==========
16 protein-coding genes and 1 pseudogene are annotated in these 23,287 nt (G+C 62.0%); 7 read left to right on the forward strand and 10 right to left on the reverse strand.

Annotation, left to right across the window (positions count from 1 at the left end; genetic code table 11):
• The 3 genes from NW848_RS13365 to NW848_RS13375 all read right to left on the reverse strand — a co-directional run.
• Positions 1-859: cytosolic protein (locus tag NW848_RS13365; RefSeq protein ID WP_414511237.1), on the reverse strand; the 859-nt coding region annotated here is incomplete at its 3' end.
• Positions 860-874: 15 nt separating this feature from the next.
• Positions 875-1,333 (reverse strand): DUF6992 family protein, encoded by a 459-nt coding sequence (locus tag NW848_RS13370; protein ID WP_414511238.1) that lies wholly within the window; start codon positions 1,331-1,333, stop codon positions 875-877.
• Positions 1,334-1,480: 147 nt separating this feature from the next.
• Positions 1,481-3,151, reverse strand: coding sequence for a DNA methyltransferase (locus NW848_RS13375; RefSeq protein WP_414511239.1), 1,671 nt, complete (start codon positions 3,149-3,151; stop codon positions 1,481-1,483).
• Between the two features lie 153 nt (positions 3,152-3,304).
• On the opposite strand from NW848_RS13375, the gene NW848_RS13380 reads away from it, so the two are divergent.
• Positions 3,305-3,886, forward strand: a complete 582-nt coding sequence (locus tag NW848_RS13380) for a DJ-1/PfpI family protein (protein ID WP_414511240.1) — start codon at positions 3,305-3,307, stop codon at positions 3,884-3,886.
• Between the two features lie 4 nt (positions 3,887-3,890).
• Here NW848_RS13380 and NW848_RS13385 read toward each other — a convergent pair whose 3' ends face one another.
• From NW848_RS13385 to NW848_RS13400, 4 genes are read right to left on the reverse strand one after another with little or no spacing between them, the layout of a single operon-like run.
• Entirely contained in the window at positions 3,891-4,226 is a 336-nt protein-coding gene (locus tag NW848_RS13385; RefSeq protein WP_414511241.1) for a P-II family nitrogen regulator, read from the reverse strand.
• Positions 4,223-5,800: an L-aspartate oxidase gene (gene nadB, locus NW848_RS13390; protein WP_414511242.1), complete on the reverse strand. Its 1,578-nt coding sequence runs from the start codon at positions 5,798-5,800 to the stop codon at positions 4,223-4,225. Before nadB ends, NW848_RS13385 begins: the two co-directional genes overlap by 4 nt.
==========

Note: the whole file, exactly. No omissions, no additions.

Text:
16 protein-coding genes and 1 pseudogene are annotated in these 23,287 nt (G+C 62.0%); 7 read left to right on the forward strand and 10 right to left on the reverse strand.

Annotation, left to right across the window (positions count from 1 at the left end; genetic code table 11):
• The 3 genes from NW848_RS13365 to NW848_RS13375 all read right to left on the reverse strand — a co-directional run.
• Positions 1-859: cytosolic protein (locus tag NW848_RS13365; RefSeq protein ID WP_414511237.1), on the reverse strand; the 859-nt coding region annotated here is incomplete at its 3' end.
• Positions 860-874: 15 nt separating this feature from the next.
• Positions 875-1,333 (reverse strand): DUF6992 family protein, encoded by a 459-nt coding sequence (locus tag NW848_RS13370; protein ID WP_414511238.1) that lies wholly within the window; start codon positions 1,331-1,333, stop codon positions 875-877.
• Positions 1,334-1,480: 147 nt separating this feature from the next.
• Positions 1,481-3,151, reverse strand: coding sequence for a DNA methyltransferase (locus NW848_RS13375; RefSeq protein WP_414511239.1), 1,671 nt, complete (start codon positions 3,149-3,151; stop codon positions 1,481-1,483).
• Between the two features lie 153 nt (positions 3,152-3,304).
• On the opposite strand from NW848_RS13375, the gene NW848_RS13380 reads away from it, so the two are divergent.
• Positions 3,305-3,886, forward strand: a complete 582-nt coding sequence (locus tag NW848_RS13380) for a DJ-1/PfpI family protein (protein ID WP_414511240.1) — start codon at positions 3,305-3,307, stop codon at positions 3,884-3,886.
• Between the two features lie 4 nt (positions 3,887-3,890).
• Here NW848_RS13380 and NW848_RS13385 read toward each other — a convergent pair whose 3' ends face one another.
• From NW848_RS13385 to NW848_RS13400, 4 genes are read right to left on the reverse strand one after another with little or no spacing between them, the layout of a single operon-like run.
• Entirely contained in the window at positions 3,891-4,226 is a 336-nt protein-coding gene (locus tag NW848_RS13385; RefSeq protein WP_414511241.1) for a P-II family nitrogen regulator, read from the reverse strand.
• Positions 4,223-5,800: an L-aspartate oxidase gene (gene nadB, locus NW848_RS13390; protein WP_414511242.1), complete on the reverse strand. Its 1,578-nt coding sequence runs from the start codon at positions 5,798-5,800 to the stop codon at positions 4,223-4,225. Before nadB ends, NW848_RS13385 begins: the two co-directional genes overlap by 4 nt.